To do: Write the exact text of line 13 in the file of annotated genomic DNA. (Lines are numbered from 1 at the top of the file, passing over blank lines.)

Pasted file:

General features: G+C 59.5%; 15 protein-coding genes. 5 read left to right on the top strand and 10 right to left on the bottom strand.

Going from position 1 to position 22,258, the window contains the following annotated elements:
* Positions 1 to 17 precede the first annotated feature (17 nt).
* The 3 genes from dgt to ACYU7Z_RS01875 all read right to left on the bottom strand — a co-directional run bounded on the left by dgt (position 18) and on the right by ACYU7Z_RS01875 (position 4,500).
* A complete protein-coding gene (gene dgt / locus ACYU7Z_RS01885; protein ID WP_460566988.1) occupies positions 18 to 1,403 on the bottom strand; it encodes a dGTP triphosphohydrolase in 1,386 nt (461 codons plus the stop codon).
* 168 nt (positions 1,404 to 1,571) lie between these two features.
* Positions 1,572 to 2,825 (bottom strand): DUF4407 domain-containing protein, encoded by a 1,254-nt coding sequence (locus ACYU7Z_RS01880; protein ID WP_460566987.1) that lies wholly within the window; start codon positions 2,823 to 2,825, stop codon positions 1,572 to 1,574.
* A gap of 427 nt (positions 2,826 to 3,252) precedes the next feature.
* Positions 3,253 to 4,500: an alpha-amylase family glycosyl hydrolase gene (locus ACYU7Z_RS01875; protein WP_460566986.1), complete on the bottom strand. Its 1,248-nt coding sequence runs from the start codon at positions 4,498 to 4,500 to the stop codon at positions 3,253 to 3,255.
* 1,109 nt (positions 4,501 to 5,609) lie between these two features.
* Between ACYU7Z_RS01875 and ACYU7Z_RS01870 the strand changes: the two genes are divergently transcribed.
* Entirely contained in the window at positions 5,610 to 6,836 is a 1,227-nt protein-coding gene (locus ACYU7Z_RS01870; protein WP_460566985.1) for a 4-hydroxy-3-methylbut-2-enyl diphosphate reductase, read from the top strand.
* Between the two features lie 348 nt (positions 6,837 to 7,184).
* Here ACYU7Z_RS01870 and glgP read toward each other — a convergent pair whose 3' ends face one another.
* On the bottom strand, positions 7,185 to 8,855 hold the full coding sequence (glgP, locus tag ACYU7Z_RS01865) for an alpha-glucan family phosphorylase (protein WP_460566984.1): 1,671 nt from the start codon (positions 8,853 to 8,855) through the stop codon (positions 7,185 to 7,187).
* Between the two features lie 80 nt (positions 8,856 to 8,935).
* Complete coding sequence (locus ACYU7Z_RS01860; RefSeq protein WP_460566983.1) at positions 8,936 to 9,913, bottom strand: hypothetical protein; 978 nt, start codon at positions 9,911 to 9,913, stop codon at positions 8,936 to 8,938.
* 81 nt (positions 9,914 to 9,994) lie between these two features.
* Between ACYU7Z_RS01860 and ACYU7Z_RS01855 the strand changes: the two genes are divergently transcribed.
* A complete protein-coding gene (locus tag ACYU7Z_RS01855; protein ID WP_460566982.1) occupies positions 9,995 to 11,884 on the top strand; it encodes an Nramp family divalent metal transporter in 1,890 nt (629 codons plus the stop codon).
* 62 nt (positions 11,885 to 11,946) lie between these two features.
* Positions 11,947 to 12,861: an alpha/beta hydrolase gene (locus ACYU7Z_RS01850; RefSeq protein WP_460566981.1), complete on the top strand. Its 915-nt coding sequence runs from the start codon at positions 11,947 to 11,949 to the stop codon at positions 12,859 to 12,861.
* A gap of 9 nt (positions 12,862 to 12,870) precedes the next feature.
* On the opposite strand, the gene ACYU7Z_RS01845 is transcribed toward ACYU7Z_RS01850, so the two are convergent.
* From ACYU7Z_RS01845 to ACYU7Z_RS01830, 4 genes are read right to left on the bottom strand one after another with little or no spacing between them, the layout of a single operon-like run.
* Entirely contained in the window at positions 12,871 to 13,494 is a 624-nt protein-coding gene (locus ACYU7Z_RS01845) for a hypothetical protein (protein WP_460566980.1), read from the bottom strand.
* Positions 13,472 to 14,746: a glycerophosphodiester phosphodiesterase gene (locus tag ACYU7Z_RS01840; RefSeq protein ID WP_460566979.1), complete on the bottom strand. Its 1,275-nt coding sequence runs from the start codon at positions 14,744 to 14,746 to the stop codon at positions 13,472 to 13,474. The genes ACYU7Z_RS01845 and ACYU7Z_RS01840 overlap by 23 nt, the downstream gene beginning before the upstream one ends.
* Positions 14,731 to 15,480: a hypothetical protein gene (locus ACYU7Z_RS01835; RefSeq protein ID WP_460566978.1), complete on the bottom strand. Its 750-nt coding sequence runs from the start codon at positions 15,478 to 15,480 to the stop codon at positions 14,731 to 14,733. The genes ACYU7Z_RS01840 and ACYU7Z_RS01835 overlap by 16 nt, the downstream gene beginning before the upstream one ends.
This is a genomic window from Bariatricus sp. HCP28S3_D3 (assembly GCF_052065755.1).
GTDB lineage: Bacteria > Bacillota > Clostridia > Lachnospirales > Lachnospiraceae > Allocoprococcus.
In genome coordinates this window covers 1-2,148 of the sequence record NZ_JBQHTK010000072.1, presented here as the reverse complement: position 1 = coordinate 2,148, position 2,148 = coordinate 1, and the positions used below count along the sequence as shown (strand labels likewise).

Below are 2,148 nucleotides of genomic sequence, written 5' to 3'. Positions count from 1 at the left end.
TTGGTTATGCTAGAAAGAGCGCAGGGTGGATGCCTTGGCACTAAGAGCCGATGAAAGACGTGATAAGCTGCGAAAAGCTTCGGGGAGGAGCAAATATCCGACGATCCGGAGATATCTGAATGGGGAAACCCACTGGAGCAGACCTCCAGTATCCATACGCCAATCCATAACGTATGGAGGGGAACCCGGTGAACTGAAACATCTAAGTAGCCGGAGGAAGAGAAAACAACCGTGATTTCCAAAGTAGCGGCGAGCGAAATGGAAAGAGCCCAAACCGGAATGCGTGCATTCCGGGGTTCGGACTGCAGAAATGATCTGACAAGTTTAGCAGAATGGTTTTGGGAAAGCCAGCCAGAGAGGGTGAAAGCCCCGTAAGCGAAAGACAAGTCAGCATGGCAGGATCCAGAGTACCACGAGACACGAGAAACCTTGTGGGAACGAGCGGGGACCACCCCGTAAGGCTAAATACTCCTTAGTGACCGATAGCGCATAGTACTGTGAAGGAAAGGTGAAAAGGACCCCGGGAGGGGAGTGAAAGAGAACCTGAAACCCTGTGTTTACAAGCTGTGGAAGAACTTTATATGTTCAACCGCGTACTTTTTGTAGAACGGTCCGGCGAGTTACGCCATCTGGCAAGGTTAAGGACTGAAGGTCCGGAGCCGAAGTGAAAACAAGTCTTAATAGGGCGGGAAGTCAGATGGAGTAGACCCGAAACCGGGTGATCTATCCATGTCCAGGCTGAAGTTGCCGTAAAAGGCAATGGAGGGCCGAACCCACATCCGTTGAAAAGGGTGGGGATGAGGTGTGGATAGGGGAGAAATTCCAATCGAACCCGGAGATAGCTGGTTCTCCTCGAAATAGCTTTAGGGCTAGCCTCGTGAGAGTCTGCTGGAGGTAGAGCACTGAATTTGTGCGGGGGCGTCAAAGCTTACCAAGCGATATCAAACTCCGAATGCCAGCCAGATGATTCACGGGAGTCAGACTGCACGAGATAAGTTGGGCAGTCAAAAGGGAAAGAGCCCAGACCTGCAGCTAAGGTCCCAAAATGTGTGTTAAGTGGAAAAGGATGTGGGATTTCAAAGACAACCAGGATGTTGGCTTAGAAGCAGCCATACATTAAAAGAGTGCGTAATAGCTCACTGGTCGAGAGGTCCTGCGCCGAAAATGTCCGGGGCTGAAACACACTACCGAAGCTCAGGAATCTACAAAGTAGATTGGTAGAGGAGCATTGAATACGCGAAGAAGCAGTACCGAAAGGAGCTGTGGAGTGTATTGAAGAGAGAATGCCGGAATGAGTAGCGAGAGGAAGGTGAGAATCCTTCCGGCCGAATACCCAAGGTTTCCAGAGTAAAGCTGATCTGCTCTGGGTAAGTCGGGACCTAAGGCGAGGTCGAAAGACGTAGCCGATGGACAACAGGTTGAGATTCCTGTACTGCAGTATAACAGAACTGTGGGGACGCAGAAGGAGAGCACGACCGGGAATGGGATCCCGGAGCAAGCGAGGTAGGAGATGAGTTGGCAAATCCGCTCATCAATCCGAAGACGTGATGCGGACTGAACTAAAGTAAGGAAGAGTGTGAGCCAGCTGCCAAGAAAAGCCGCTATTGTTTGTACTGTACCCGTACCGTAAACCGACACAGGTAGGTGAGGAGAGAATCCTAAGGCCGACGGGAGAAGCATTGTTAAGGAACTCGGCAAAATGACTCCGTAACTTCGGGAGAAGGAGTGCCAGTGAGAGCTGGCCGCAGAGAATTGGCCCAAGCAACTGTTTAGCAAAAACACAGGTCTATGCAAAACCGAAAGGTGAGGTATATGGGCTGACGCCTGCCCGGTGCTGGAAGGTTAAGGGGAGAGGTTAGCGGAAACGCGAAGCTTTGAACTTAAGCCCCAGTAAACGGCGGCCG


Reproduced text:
* Between the two features lie 348 nt (positions 6,837 to 7,184).